6. 6. Types of Osteoporosis <ul><li>Secondary - due to extrinsic factors such as </li></ul><ul><ul><ul><li>eating disorders </li></ul></ul></ul><ul><ul><ul><li>steroid excess </li></ul></ul></ul><ul><ul><ul><li>RA </li></ul></ul></ul><ul><ul><ul><li>chronic liver/kidney disease </li></ul></ul></ul><ul><ul><ul><li>malabsorption syndromes </li></ul></ul></ul><ul><ul><ul><li>hyperparathyroidism </li></ul></ul></ul><ul><ul><ul><li>hyperthyroidism </li></ul></ul></ul><ul><ul><ul><li>hypogonadal states </li></ul></ul></ul><ul><ul><ul><li>idiopathic hypercalciuria </li></ul></ul></ul>
  7. 7. Genetics <ul><li>Familial predisposition </li></ul><ul><li>More common in Caucasians and Orientals than in black and Latino ethnic groups </li></ul>
  8. 8. Incidence <ul><ul><li>Elderly </li></ul></ul><ul><ul><li>Females > Males </li></ul></ul><ul><ul><ul><li>30-40% cumulatively in women </li></ul></ul></ul><ul><ul><ul><li>5-15% in men </li></ul></ul></ul><ul><ul><li>Prevalence of idiopathic and juvenile types unknown </li></ul></ul><ul><ul><li>Secondary osteoporosis cumulatively 5-10%, both sexes </li></ul></ul>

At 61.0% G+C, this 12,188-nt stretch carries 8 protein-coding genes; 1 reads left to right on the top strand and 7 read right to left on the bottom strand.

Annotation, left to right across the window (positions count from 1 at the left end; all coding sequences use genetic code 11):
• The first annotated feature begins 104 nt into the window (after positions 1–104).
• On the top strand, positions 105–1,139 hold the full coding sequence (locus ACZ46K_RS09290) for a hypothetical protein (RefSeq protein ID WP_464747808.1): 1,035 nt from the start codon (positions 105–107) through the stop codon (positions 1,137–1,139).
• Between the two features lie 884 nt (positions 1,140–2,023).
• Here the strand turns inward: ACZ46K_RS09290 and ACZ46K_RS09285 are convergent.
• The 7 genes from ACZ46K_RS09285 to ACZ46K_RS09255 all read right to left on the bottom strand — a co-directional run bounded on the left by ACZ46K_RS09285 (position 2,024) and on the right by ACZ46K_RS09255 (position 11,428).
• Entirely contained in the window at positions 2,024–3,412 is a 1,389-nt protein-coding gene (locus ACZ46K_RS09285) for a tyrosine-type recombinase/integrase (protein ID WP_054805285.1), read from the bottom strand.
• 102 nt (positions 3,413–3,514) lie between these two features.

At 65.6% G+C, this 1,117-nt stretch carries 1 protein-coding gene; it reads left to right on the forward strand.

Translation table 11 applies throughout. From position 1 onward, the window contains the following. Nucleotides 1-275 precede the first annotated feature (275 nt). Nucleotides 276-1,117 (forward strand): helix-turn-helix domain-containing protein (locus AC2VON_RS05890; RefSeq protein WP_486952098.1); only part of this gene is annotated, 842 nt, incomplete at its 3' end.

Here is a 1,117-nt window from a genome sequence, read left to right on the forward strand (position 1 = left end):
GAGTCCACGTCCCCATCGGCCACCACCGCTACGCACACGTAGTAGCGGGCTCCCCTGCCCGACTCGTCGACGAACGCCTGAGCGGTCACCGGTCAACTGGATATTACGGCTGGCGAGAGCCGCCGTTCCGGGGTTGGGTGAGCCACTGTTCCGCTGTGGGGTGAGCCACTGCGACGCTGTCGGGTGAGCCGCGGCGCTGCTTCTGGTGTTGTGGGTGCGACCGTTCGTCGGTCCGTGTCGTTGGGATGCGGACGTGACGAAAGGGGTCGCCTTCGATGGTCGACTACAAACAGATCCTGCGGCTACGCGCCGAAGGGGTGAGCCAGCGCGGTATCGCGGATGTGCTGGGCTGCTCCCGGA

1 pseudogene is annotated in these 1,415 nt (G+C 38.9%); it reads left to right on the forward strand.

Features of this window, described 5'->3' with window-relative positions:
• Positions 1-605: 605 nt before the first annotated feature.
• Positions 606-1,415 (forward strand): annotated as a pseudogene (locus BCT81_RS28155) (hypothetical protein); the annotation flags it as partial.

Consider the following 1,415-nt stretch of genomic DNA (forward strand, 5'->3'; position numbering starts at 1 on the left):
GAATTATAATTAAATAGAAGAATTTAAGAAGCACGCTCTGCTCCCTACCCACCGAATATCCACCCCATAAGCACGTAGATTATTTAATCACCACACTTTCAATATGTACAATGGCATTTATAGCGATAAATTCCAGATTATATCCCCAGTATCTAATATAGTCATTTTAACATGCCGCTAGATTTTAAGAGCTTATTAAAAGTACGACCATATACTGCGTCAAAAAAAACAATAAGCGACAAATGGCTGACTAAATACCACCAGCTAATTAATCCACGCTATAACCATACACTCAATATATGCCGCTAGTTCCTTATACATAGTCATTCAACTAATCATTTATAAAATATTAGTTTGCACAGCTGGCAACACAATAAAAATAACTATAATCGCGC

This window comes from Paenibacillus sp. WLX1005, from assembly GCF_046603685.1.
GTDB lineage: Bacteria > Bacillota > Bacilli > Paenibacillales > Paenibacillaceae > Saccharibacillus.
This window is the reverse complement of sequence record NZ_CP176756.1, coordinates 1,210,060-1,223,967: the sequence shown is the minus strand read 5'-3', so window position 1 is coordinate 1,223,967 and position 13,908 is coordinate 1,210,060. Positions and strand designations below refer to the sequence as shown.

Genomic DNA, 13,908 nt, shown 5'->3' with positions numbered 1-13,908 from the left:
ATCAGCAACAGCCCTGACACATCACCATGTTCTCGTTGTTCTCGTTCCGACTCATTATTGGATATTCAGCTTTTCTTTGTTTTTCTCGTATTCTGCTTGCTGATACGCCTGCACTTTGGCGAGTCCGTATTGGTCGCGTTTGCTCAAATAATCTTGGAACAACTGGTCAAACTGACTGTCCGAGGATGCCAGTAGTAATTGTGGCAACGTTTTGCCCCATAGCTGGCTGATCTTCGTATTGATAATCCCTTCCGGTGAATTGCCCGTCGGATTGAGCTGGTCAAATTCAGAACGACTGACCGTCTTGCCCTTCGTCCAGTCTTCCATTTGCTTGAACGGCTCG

9. 9. Signs & Symptoms <ul><ul><li>Back ache/pain; acute/chronic </li></ul></ul><ul><ul><li>Kyphosis/scoliosis which leads to ‘pot’ belly </li></ul></ul><ul><ul><li>Atraumatic fractures </li></ul></ul><ul><ul><li>No peripheral bone deformities </li></ul></ul><ul><ul><li>Sclerae not blue/green/grey </li></ul></ul><ul><ul><li>Loss of height </li></ul></ul>
  10. 10. Etiology <ul><ul><li>Postmenopausal (Type I): Hypoestrogenemia </li></ul></ul><ul><ul><li>Involutional (Type II): Unknown </li></ul></ul><ul><ul><li>Idiopathic: Unknown </li></ul></ul><ul><ul><li>Juvenile: Unknown </li></ul></ul><ul><ul><li>Secondary - see slide 5 </li></ul></ul>